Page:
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A Rough Voyage
Monday, April 9.--Desiring to be in Ireland as soon as possible, I hastened to Liverpool and found a ship ready to sail; but the wind was contrary, till on Thursday morning the captain came in haste and told us the wind was come quite fair. So Mr. Floyd, Snowden, Joseph Bradford, and I, with two of our sisters, went on board. But scarcely were we out at sea when the wind turned quite foul and rose higher and higher. In an hour I was so affected as I had not been for forty years before. For two days I could not swallow the quantity of a pea or anything solid and very little of any liquid. I was bruised and sore from head to foot and ill able to turn me on the bed.
All Friday, the storm increasing, the sea of consequence was rougher and rougher. Early on Saturday morning, the hatches were closed which, together with the violent motion, made our horses so turbulent, that I was afraid we would have to kill them lest they should damage the ship. Mrs. S. now crept to me, threw her arms over me, and said, "O sir, we will die together!" We had by this time three feet of water in the hold, though it was an exceedingly light vessel. Meantime we were furiously driving on a lee-shore, and when the captain cried, "Helm-a-lec," she would not obey the helm. I called our brethren to prayers, and we found free access to the throne of grace. Soon after we got, I know not how, into Holyhead harbor, after being sufficiently buffeted by the winds and waves for two days and two nights.
The more I considered, the more I was convinced it was not the will of God I should go to Ireland at this time. So we went into the stagecoach without delay, and the next evening came to Chester.
I now considered in what place I could spend a few days to the greatest advantage. I soon thought of the Isle of Man and those parts of Wales which I could not well see in my ordinary course. I judged it would be best to begin with the latter. So, after a day or two's rest, on Wednesday, 18, I set out for Brecon, purposing to take Whitchurch (where I had not been for many years) and Shrewsbury in my way. At noon I preached in Whitchurch to a numerous and very serious audience; in the evening at Shrewsbury, where, seeing the earnestness of the people, I agreed to stay another day.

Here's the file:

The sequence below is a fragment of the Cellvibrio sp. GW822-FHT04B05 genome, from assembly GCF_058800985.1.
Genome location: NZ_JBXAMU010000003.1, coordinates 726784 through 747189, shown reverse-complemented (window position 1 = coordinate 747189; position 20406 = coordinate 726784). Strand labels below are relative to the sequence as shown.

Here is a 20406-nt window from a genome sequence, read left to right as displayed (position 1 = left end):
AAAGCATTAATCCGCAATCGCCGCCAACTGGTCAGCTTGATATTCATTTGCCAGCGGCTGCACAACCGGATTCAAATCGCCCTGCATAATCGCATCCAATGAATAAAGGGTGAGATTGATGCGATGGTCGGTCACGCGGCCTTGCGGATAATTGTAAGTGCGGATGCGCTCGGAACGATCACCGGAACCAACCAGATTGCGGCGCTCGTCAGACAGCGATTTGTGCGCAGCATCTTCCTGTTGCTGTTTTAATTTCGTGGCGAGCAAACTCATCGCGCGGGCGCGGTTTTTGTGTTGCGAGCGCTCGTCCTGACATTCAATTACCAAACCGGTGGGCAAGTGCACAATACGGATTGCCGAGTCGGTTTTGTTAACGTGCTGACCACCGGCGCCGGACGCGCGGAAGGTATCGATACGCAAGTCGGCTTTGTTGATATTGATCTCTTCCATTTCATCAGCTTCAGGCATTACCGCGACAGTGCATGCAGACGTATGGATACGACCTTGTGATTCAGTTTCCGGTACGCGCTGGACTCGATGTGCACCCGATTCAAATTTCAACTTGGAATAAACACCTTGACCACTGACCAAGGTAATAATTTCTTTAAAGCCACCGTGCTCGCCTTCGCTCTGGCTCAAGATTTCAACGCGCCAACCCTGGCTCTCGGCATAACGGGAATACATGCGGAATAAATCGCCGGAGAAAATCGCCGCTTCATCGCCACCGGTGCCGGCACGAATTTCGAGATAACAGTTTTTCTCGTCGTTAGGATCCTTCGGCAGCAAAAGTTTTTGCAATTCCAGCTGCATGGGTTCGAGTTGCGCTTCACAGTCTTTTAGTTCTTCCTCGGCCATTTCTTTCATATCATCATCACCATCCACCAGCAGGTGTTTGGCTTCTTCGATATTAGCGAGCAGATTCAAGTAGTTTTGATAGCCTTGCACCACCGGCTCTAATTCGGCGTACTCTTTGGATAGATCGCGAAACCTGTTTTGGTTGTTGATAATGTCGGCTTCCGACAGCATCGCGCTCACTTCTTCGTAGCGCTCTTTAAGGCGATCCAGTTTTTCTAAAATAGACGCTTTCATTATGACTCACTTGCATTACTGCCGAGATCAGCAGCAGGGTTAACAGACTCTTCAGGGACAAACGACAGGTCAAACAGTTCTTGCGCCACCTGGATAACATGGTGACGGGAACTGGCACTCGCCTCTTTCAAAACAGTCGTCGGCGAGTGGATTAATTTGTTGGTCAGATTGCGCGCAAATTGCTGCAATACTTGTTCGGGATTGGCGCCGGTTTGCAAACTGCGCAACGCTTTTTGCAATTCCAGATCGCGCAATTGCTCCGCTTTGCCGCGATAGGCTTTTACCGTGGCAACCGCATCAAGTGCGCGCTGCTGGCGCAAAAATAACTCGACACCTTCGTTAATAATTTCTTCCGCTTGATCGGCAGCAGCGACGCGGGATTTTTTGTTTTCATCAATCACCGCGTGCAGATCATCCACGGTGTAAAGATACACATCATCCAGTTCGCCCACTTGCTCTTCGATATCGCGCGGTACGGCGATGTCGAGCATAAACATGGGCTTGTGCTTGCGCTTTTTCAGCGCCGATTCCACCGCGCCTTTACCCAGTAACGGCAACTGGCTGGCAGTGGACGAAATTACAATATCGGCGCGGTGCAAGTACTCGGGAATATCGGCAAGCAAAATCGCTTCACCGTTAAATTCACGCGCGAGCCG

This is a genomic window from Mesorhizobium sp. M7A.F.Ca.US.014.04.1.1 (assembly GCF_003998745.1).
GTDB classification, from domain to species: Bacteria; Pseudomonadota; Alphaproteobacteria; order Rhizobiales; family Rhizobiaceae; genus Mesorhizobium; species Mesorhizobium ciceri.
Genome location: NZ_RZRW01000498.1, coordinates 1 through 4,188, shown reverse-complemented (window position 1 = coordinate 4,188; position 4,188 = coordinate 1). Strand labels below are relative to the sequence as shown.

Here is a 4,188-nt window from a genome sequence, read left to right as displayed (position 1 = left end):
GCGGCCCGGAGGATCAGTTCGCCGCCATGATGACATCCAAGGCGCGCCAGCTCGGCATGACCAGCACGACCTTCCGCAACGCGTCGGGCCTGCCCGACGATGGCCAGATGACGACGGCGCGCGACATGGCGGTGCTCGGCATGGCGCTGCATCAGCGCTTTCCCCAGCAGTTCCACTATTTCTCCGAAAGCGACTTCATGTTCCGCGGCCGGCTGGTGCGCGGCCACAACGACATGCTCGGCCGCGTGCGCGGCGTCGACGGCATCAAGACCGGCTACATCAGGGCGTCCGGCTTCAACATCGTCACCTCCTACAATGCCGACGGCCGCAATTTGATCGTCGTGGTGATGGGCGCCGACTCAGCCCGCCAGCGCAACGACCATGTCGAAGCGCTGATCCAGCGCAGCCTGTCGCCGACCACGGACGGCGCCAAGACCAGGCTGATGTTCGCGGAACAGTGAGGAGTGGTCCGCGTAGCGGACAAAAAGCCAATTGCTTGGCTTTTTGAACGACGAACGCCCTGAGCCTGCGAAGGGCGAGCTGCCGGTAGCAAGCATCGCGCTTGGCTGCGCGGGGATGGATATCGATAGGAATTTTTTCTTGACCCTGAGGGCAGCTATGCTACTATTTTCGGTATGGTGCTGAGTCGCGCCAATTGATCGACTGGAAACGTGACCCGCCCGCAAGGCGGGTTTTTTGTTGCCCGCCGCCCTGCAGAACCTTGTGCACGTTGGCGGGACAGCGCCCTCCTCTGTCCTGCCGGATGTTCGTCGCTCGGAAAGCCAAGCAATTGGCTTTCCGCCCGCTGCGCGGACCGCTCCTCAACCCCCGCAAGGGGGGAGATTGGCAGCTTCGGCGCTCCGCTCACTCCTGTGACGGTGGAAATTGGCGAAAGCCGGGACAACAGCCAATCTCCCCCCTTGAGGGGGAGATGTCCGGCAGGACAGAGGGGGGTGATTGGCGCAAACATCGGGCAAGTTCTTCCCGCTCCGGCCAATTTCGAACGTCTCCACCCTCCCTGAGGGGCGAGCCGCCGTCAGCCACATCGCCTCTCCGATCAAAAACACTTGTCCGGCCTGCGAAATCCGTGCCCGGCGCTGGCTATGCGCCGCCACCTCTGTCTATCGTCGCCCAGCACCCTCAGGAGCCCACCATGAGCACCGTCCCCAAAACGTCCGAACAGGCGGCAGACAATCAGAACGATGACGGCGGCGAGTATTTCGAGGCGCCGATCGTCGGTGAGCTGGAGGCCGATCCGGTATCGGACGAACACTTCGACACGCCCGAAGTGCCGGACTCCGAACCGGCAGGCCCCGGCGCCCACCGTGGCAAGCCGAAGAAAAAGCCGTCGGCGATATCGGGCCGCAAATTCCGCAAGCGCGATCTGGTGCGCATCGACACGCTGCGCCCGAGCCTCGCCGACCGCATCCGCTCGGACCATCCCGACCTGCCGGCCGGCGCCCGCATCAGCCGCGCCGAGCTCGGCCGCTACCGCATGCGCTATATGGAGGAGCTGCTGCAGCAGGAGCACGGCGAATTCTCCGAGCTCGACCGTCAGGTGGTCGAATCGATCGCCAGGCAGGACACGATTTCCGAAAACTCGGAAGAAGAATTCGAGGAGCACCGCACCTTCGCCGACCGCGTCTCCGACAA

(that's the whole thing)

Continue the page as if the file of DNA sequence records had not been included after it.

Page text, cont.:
Not knowing the best way from hence to Brecon, I thought well to go round by Worcester. I took Broseley in my way, and thereby had a view of the iron bridge over the Severn: I suppose the first and the only one in Europe. It will not soon be imitated.
Tuesday, May 1.--I rode to St. David's, seventeen measured miles from Haverford. I was surprised to find all the land, for the last nine or ten miles, so fruitful and well cultivated. What a difference is there between the westermost 3636 Correct spelling parts of England, and the westermost parts of Wales! The former (the west of Cornwall), so barren and wild; the latter, so fruitful and well-improved. But the town itself is a melancholy spectacle. I saw but one tolerable good house in it. The rest were miserable huts indeed. I do not remember so mean a town even in Ireland. The cathedral has been a large and stately fabric, far superior to any other in Wales. But a great part of it is fallen down already, and the rest is hastening into ruin: one blessed fruit (among many) of bishops residing at a distance from their see. Here are the tombs and effigies of many ancient worthies: Owen Tudor in particular. But the zealous Cromwellians broke off their noses, hands, and feet and defaced them as much as possible. But what had the Tudors done to them? Why, they were progenitors of Kings.
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